California negligence claims have four elements that must be proven: 1) The defendant owed you a duty of care; 2) The defendant breached it; 3) This breach caused your injury; and 4) You suffered damages.1
Below each of these California negligence elements is illustrated with an example in the context of a car accident:
|1. The defendant had a duty of care towards you||While the defendant was driving, they had a duty towards all fellow motorists and pedestrians (including you) to follow traffic laws, be safe, and act like a reasonable person would under the circumstances.|
|2. The defendant breached their duty of care towards you||The defendant was speeding in violation of traffic laws and was therefore failing in their duty to drive safely and to minimize the chance of an accident.|
|3. There was causation between the defendant’s breach and your injuries||Because the defendant was speeding, they could not brake in time before rear-ending your car – resulting in you breaking an arm. Furthermore, it is reasonably foreseeable that speeding would make it difficult to avoid causing a rear-end collision.|
|4. You suffered damages||Due to your broken arm, you have medical bills, lost wages, lost future earnings, and pain and suffering.|
To help you better understand California negligence laws, our personal injury lawyers will address:
- 1. What is a “duty of care”?
- 2. What is the legal definition of “negligence” in California?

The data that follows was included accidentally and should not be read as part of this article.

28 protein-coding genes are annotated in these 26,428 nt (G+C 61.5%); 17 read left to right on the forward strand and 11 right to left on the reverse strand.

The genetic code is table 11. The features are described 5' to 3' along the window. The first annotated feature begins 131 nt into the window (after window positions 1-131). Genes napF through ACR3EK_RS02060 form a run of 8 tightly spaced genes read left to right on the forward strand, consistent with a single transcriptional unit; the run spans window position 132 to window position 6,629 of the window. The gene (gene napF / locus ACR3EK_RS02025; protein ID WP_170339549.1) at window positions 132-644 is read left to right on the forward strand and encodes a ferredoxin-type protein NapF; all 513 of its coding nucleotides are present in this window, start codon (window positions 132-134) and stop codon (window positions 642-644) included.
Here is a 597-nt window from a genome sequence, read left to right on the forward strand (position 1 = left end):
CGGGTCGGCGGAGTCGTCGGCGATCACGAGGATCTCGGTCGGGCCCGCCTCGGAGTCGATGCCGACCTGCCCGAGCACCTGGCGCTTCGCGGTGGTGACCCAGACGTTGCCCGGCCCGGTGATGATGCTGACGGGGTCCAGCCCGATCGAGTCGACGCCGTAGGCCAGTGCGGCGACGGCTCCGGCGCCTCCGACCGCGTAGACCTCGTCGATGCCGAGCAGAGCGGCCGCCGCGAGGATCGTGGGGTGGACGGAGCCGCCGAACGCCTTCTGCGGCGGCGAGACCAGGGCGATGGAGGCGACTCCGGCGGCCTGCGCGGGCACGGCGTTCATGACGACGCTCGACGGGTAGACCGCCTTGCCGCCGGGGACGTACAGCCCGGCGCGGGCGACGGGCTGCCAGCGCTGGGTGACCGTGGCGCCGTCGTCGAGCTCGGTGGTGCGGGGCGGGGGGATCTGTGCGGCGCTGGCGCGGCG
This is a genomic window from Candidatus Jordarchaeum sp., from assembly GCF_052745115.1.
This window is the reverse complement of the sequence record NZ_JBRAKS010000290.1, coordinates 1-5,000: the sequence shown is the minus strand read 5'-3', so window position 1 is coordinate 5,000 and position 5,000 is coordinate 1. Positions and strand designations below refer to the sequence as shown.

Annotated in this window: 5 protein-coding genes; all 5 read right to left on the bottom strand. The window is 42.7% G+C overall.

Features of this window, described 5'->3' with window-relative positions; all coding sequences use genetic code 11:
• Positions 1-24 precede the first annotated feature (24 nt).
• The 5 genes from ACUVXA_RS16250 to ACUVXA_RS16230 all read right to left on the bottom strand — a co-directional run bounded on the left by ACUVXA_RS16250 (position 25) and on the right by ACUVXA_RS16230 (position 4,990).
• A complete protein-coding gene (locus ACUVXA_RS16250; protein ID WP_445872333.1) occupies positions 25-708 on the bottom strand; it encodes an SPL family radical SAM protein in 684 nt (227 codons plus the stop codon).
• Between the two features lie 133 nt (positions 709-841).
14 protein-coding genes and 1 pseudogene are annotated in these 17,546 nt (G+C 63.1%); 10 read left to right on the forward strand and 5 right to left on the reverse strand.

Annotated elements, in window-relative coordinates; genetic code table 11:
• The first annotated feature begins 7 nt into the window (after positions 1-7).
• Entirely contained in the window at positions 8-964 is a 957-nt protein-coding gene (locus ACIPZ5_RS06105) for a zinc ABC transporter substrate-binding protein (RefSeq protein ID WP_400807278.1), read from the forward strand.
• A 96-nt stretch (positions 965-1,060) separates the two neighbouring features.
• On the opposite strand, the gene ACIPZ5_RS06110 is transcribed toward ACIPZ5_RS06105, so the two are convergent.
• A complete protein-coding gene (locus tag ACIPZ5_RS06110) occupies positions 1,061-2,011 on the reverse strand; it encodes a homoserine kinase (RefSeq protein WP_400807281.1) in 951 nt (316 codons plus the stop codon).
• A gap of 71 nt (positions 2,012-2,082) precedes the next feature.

- 3. What are common defenses to claims of negligence?
This article is about negligence under California personal injury law. If you are interested in criminal negligence, you may wish to review our article on “California’s Legal Definition of Criminal Negligence.”
1. What is a “duty of care”?
Under California personal injury law, people often owe a “duty of care” to others. This is the duty to act the way a reasonably careful person would in the same situation.
Duties of care are often created by law — for instance, teachers and daycare centers have a duty to look after children who have been left in their care. Drivers have a duty to obey traffic laws so as not to create an unreasonable risk of car accidents or pedestrian knockdowns.
Whether a duty of due care is owed — and what that duty is — depends on the circumstances. For instance, doctors facing medical malpractice personal injury claims are held to a higher duty of care than average people.
2. What is the legal definition of “negligence” in California?
California law defines ordinary negligence as the failure to use reasonable care to prevent harm to oneself or to others.
A person is negligent if they:
- Do something that a reasonably careful person would NOT do in the same situation, or